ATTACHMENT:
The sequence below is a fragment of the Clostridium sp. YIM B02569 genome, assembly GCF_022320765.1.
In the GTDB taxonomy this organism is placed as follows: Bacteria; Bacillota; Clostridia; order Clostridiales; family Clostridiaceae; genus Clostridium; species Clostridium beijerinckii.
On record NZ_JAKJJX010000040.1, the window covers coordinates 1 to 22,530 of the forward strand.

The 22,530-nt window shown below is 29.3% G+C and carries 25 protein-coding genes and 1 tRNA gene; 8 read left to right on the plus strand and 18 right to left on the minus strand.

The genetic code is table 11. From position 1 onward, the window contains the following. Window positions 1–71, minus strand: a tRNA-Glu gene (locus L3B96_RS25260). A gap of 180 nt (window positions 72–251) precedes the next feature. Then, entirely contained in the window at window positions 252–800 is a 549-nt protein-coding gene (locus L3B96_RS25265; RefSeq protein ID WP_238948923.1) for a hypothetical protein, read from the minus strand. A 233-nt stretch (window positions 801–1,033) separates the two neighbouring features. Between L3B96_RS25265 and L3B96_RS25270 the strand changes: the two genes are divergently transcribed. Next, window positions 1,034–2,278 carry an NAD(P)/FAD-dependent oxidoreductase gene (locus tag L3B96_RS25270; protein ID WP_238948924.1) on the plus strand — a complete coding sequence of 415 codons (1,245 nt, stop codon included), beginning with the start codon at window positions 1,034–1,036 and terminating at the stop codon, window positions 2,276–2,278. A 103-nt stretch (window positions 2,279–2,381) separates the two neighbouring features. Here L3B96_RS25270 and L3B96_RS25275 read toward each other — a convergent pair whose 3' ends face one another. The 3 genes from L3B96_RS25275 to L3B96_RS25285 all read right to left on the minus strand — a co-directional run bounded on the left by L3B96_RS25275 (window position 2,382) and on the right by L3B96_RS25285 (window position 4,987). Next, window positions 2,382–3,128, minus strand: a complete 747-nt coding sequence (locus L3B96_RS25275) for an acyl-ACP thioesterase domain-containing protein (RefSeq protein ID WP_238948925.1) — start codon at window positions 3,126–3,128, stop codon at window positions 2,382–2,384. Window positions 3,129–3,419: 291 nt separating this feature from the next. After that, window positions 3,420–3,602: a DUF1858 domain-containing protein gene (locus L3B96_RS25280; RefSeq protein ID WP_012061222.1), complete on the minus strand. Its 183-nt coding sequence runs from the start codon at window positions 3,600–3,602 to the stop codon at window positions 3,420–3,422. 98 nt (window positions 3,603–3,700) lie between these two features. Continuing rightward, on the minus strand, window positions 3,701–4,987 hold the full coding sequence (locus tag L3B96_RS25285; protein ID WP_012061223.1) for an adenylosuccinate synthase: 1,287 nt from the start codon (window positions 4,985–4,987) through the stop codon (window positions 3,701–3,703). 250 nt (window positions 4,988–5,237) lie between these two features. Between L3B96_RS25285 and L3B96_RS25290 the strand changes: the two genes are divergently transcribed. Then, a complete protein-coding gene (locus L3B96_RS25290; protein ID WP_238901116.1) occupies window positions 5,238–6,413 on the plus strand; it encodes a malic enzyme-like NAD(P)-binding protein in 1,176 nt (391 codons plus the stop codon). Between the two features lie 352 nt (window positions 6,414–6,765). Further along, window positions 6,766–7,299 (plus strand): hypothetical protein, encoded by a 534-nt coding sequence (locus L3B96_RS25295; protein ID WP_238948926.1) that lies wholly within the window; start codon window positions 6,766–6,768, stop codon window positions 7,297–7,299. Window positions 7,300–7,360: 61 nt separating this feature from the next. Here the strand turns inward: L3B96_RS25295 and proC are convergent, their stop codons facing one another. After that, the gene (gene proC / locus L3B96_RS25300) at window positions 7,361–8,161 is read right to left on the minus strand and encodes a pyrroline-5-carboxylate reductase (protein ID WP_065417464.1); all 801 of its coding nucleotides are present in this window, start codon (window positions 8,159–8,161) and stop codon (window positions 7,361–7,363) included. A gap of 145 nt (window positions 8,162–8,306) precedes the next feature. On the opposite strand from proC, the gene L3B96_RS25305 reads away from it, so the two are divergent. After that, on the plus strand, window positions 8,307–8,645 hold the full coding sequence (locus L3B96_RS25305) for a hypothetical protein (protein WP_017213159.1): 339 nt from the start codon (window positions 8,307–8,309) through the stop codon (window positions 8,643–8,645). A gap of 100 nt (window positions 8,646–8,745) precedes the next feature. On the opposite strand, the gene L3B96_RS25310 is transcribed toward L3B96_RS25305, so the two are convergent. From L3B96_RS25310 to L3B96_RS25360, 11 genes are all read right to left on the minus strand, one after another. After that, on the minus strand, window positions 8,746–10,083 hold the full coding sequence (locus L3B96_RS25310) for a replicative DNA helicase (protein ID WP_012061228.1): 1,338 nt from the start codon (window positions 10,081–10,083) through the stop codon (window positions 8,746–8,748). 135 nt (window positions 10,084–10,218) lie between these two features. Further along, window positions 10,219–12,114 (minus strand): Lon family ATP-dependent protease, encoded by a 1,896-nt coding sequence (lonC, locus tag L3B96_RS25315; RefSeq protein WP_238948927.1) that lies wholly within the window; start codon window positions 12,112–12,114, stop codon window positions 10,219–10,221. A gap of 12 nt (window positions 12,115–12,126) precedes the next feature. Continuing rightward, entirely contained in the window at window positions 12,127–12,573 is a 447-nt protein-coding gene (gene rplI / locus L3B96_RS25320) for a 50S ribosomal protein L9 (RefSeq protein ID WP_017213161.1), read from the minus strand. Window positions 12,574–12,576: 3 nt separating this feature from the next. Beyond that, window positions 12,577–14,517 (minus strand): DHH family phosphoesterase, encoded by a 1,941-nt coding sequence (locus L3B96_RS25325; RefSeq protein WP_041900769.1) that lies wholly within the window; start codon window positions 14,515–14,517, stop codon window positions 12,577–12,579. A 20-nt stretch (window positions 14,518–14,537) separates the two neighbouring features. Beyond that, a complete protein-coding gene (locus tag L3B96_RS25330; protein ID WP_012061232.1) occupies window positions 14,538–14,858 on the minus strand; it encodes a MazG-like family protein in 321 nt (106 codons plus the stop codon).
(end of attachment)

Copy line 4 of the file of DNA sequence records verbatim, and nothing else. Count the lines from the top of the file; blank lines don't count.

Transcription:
The 22,530-nt window shown below is 29.3% G+C and carries 25 protein-coding genes and 1 tRNA gene; 8 read left to right on the plus strand and 18 right to left on the minus strand.